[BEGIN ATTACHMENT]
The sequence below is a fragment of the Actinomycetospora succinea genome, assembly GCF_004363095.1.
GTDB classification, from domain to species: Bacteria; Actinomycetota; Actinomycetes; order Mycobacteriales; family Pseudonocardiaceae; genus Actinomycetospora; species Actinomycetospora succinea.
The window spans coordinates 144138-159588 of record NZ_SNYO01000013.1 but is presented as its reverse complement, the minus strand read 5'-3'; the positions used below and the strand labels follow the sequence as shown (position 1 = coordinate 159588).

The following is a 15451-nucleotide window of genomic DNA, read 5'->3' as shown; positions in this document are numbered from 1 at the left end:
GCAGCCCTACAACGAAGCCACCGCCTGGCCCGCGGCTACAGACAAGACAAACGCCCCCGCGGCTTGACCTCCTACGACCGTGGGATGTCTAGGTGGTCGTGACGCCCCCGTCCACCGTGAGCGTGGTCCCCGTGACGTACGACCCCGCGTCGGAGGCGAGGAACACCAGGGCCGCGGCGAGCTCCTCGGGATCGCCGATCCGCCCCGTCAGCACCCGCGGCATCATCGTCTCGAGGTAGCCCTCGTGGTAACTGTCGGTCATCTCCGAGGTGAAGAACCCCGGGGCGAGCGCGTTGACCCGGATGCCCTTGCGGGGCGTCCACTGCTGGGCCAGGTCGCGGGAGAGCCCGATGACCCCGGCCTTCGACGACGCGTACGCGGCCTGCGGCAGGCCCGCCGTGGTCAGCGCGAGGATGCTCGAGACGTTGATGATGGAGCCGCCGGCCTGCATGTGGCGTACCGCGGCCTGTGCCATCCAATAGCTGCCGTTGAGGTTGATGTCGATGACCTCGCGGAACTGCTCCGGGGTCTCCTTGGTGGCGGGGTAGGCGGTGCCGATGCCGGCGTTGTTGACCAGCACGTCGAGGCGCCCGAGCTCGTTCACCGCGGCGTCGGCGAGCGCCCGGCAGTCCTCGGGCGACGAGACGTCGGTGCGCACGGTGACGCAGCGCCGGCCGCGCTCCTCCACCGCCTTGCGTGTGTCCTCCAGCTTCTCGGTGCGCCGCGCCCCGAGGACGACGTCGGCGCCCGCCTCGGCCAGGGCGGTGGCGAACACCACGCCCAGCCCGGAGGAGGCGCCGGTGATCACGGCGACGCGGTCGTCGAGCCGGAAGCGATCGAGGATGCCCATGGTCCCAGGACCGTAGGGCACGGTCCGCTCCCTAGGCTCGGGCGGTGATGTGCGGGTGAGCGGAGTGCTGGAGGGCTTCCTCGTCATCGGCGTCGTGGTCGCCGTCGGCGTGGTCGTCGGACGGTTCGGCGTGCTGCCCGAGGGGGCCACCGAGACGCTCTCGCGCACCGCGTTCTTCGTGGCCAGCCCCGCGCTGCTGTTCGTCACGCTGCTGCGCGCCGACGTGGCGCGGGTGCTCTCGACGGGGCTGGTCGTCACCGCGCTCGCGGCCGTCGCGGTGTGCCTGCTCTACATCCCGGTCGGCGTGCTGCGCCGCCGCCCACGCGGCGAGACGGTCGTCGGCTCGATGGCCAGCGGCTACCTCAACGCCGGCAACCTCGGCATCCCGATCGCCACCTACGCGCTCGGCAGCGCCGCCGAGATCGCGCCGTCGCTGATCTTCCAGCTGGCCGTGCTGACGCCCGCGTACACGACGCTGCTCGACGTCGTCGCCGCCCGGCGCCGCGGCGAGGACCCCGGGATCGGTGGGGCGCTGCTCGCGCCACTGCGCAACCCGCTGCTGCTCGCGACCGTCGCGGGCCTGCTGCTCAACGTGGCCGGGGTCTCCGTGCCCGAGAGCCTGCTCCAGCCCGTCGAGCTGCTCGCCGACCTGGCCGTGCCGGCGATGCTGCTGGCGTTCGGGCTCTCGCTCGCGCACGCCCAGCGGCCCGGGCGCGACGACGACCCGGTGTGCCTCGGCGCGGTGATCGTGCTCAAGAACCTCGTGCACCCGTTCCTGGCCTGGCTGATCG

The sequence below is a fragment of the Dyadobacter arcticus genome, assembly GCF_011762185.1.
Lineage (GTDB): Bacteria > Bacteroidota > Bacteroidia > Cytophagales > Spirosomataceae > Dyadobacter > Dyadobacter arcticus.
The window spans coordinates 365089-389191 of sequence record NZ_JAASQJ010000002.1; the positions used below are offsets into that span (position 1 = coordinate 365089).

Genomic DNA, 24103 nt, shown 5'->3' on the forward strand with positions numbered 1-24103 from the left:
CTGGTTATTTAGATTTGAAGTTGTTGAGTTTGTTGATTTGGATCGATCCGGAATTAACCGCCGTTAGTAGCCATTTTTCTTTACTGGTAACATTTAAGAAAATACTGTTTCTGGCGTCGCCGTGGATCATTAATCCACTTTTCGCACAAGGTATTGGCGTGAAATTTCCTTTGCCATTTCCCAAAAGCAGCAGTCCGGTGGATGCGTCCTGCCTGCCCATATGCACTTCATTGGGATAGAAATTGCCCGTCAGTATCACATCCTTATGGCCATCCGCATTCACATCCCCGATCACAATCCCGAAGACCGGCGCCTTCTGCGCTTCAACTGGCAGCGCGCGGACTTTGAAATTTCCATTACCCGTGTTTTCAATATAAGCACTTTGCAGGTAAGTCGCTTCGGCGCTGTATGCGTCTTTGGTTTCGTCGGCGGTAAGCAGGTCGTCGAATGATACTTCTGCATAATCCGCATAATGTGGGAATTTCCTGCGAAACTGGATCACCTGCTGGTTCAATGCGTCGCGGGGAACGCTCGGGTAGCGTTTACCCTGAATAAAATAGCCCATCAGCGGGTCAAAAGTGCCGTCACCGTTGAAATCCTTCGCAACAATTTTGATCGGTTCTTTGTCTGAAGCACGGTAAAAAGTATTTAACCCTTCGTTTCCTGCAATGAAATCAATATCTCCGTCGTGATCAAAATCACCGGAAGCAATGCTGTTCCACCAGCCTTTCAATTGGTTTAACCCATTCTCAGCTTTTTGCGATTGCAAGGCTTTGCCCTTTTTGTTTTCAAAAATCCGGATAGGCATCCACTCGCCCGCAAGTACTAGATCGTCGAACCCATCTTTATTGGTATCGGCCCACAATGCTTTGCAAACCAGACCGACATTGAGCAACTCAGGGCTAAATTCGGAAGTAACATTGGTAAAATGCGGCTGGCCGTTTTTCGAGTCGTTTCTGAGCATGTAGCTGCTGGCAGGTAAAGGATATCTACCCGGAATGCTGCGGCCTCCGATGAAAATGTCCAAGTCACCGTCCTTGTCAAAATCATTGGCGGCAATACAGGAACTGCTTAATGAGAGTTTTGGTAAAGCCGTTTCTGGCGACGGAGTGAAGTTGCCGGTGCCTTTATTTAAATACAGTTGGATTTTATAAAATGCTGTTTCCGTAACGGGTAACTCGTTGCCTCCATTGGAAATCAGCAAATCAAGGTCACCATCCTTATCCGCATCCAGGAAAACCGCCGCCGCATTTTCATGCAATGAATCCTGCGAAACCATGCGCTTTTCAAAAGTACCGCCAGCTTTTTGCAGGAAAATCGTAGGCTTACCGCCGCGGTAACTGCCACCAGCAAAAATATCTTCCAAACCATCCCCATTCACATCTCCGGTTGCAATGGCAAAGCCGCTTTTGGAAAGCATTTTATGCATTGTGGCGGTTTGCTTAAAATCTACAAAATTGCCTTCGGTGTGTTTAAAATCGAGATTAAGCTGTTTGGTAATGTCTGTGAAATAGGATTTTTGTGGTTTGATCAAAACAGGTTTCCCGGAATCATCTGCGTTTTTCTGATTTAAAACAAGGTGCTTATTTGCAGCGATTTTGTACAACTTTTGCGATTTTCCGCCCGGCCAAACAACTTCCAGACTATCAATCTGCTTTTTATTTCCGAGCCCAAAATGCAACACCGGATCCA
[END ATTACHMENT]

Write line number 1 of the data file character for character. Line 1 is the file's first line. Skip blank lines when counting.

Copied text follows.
The sequence below is a fragment of the Actinomycetospora succinea genome, assembly GCF_004363095.1.